On the other side of Via Vittorio Emanuele II sits the smaller Chiesa della Badia di Sant’Agata. We arrived there now as this, not the cathedral, is the burying place of Saint Agatha, who is the patron saint of Sicily.
The story goes that she gave her life to God from an early age, despite being desired by many men. After a high-ranking official named Quintianus (“five-times an arsehole” if my Latin is as good as I think it is) was rebuffed by her, he ordered her to be imprisoned in a brothel, to be subjected to… well, I shudder to imagine the conditions of a brothel 2,000 years ago.
Seeing that even this wasn’t breaking her spirit, Quintianus had Agatha tortured, flayed, dragged over burning coals and, eventually, ordered that her breasts be cut off. Miraculously, she healed before quietly and peacefully dying around the year 251.
We strolled up the main drag, Via Etnea, and came to a park. It was a blessed bit of shade from the mid-afternoon sun, and we meandered along the gravel paths between the trees, admiring the occasional head-on-a-plinth (marble heads, before you start).
Satisfied with having seen a bit of the city and with no particular plan other than a vague notion of a sit-down and something cold to hoover up, we sauntered back in the direction we’d come.
The Something Cold came in the form of granita. We’d been told that this was a Sicilian speciality, and it turned out it was, and was pretty much everywhere. It’s basically a sorbet, but slightly… not thicker, that’s not quite the right word… it held its structural integrity better. Grittier?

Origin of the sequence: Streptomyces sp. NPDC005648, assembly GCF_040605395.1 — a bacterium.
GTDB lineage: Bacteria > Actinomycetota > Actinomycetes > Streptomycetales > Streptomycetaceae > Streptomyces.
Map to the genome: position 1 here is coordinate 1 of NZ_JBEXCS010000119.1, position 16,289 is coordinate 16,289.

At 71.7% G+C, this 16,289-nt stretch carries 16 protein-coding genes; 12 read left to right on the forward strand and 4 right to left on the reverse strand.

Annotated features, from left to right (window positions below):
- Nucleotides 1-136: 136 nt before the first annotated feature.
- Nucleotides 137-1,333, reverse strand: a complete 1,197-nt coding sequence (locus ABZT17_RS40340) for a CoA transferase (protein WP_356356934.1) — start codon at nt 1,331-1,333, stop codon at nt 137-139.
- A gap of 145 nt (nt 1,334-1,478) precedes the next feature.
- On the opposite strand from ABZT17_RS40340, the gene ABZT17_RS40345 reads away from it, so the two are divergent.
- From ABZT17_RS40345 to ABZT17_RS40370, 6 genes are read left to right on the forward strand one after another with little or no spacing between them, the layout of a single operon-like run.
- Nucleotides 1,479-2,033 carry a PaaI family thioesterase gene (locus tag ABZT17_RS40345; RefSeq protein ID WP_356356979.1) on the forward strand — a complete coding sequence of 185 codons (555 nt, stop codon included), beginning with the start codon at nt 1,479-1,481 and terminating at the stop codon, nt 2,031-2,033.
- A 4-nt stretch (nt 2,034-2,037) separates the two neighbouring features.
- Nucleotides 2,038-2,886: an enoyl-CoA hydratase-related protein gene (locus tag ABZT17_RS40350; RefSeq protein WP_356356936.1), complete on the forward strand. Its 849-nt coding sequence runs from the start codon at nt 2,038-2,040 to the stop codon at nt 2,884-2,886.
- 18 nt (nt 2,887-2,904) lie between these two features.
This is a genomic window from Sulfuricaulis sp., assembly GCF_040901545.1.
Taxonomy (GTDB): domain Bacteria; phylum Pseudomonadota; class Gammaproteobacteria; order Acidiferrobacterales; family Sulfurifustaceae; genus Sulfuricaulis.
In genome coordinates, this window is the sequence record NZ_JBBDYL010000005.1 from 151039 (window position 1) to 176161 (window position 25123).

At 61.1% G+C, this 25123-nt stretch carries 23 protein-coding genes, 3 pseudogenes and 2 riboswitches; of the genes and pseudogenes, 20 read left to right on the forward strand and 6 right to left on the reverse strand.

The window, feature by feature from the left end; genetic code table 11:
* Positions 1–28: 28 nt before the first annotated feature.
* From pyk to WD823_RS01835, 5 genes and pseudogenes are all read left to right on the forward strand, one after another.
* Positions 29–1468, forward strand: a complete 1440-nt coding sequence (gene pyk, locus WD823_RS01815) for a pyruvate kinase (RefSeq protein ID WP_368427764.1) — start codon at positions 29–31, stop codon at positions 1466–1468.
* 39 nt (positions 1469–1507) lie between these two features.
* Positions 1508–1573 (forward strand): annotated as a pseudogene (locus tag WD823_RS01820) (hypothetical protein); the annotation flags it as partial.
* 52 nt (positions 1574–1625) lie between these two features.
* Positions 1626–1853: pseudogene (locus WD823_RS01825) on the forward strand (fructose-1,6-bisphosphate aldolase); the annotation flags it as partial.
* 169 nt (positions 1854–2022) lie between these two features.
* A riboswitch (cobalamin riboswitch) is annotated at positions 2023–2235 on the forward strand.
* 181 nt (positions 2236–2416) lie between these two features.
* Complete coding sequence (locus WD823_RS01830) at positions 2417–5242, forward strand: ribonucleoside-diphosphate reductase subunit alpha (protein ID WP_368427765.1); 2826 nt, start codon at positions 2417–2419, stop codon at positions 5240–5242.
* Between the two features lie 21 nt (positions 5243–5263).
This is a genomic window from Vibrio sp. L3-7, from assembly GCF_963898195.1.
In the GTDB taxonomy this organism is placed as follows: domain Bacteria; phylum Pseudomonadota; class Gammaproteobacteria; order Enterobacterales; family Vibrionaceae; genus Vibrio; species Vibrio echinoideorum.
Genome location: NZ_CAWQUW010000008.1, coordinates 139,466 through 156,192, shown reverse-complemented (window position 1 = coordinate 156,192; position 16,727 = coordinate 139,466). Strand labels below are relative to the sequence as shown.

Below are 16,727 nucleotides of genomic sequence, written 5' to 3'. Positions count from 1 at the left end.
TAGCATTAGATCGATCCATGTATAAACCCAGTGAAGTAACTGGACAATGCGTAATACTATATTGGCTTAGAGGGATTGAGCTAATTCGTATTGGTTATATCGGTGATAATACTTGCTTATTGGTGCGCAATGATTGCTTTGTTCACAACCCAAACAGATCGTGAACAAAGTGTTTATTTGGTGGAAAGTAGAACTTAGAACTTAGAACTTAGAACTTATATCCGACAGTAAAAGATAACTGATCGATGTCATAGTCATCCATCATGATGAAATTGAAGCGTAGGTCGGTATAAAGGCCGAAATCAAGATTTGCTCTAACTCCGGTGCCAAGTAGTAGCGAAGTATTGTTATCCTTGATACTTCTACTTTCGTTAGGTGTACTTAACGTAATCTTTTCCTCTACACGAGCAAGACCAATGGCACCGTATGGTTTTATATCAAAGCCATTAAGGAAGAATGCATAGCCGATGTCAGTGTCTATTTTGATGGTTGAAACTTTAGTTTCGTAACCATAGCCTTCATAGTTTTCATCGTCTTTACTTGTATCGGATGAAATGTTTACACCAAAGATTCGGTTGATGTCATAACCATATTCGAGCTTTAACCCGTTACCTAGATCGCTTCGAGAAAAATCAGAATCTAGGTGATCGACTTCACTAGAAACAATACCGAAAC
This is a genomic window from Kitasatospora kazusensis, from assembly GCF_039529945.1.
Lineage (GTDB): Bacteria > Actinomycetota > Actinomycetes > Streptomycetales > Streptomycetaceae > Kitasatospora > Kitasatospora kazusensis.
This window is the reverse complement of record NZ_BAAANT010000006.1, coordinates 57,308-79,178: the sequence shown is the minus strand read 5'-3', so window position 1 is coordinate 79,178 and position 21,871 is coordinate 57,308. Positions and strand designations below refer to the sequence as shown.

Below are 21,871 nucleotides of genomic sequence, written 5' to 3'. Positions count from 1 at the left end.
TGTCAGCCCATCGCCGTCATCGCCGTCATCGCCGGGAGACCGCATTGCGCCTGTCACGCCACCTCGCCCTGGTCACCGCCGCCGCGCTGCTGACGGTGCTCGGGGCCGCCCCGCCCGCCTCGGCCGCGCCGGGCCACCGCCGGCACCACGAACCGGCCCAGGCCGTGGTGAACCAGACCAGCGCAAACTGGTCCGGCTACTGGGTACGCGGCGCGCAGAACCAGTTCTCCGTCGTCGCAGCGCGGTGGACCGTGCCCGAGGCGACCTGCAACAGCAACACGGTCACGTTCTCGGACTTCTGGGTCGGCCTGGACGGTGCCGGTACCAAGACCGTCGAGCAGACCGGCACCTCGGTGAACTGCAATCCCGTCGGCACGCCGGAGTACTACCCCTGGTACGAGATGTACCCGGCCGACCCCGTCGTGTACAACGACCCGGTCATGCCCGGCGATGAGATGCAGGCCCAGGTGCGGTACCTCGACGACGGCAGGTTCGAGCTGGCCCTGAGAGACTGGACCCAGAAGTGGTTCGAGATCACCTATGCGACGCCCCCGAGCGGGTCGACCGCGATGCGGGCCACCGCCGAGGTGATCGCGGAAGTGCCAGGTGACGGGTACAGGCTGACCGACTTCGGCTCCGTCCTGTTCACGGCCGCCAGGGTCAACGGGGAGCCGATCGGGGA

Maybe that’s just me subconsciously thinking of its Italian name. Either way, here my fledgling career as a food critic ends by telling you it was delicious. Mine was lemon flavoured, tooth-crackingly cold and so sharp it turned my face inside out. Perfect.
Then we drank some beers, obviously.
We’d been told about a bar called Gammazita, and it was there we headed. Situated on a small square, the bar itself is on one side, while its outdoor area takes up the entire middle of the square, with furniture made from reclaimed material, old bar stools, classroom desks and pallets; add that to the bottled craft beer and you get pure hipster paradise.
Actually, I’m doing it rather a disservice. Gammazita is, in fact, an entire organisation based in the streets surrounding the Ursino castle.
They aim to repurpose some of the area’s slightly scrubby spaces to be used as either bars (as here), free outdoor libraries, voluntary learning centres and places where local teenagers can come and play music, learn to dance or make art, or simply have somewhere cool to hang out.
Gammazita has managed – as far as we could see – to maintain the tricky balancing act between being young and artsy, yet still accepted by the numbers of elderly people we saw going into flats in which they must have lived for decades.
Although, maybe it’s not that hard. If you’re bringing life and vibrancy to an area, colour and a sense of purpose, while creating opportunities for people who had fewer before, what’s not to like? Different is not necessarily bad, just as tradition is not always good.
Problems arise when one side – either side – has an absolute sense that theirs is the only way to do something. Any -ism, no matter which way it leans, has the capacity to turn into a blindingly militant mindset.
There was none of that here. It was a gentle, friendly compromise in which those who had lived their entire lives in the area, had welcomed a group of people who had revitalised the area with colour, music and art but hadn’t aggressively imposed themselves. I loved it.